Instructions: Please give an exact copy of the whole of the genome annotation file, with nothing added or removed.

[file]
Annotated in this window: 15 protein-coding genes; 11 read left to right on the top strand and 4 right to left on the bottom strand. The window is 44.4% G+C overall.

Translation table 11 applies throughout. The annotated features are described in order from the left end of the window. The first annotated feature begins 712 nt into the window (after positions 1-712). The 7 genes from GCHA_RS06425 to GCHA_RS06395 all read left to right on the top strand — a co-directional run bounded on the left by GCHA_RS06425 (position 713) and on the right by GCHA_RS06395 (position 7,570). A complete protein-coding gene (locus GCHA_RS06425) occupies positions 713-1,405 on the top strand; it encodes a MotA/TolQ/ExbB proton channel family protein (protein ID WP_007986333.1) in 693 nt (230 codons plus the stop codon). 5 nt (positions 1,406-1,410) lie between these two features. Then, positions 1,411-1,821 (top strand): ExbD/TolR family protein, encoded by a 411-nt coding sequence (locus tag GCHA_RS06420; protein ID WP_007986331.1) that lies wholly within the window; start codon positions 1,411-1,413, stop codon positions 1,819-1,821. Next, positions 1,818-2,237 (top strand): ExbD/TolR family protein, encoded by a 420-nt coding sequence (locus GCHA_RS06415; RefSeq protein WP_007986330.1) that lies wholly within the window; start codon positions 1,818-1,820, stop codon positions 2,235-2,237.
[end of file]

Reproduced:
Annotated in this window: 15 protein-coding genes; 11 read left to right on the top strand and 4 right to left on the bottom strand. The window is 44.4% G+C overall.

Translation table 11 applies throughout. The annotated features are described in order from the left end of the window. The first annotated feature begins 712 nt into the window (after positions 1-712). The 7 genes from GCHA_RS06425 to GCHA_RS06395 all read left to right on the top strand — a co-directional run bounded on the left by GCHA_RS06425 (position 713) and on the right by GCHA_RS06395 (position 7,570). A complete protein-coding gene (locus GCHA_RS06425) occupies positions 713-1,405 on the top strand; it encodes a MotA/TolQ/ExbB proton channel family protein (protein ID WP_007986333.1) in 693 nt (230 codons plus the stop codon). 5 nt (positions 1,406-1,410) lie between these two features. Then, positions 1,411-1,821 (top strand): ExbD/TolR family protein, encoded by a 411-nt coding sequence (locus tag GCHA_RS06420; protein ID WP_007986331.1) that lies wholly within the window; start codon positions 1,411-1,413, stop codon positions 1,819-1,821. Next, positions 1,818-2,237 (top strand): ExbD/TolR family protein, encoded by a 420-nt coding sequence (locus GCHA_RS06415; RefSeq protein WP_007986330.1) that lies wholly within the window; start codon positions 1,818-1,820, stop codon positions 2,235-2,237.